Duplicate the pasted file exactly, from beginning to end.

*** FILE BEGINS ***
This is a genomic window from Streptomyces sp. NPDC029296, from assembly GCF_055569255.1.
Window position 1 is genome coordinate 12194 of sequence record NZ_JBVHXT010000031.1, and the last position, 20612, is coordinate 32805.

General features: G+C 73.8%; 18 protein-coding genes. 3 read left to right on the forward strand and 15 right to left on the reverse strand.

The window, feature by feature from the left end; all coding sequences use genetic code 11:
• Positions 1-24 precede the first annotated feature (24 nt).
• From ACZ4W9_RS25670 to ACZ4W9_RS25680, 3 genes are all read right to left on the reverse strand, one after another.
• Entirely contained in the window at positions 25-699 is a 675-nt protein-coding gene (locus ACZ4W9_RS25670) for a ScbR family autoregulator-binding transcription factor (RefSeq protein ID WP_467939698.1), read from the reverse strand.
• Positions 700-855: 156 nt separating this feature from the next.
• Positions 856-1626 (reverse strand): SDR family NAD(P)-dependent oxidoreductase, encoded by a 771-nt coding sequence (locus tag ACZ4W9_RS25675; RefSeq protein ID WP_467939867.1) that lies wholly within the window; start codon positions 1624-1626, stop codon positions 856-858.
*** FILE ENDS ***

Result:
This is a genomic window from Streptomyces sp. NPDC029296, from assembly GCF_055569255.1.
Window position 1 is genome coordinate 12194 of sequence record NZ_JBVHXT010000031.1, and the last position, 20612, is coordinate 32805.

General features: G+C 73.8%; 18 protein-coding genes. 3 read left to right on the forward strand and 15 right to left on the reverse strand.

The window, feature by feature from the left end; all coding sequences use genetic code 11:
• Positions 1-24 precede the first annotated feature (24 nt).
• From ACZ4W9_RS25670 to ACZ4W9_RS25680, 3 genes are all read right to left on the reverse strand, one after another.
• Entirely contained in the window at positions 25-699 is a 675-nt protein-coding gene (locus ACZ4W9_RS25670) for a ScbR family autoregulator-binding transcription factor (RefSeq protein ID WP_467939698.1), read from the reverse strand.
• Positions 700-855: 156 nt separating this feature from the next.
• Positions 856-1626 (reverse strand): SDR family NAD(P)-dependent oxidoreductase, encoded by a 771-nt coding sequence (locus tag ACZ4W9_RS25675; RefSeq protein ID WP_467939867.1) that lies wholly within the window; start codon positions 1624-1626, stop codon positions 856-858.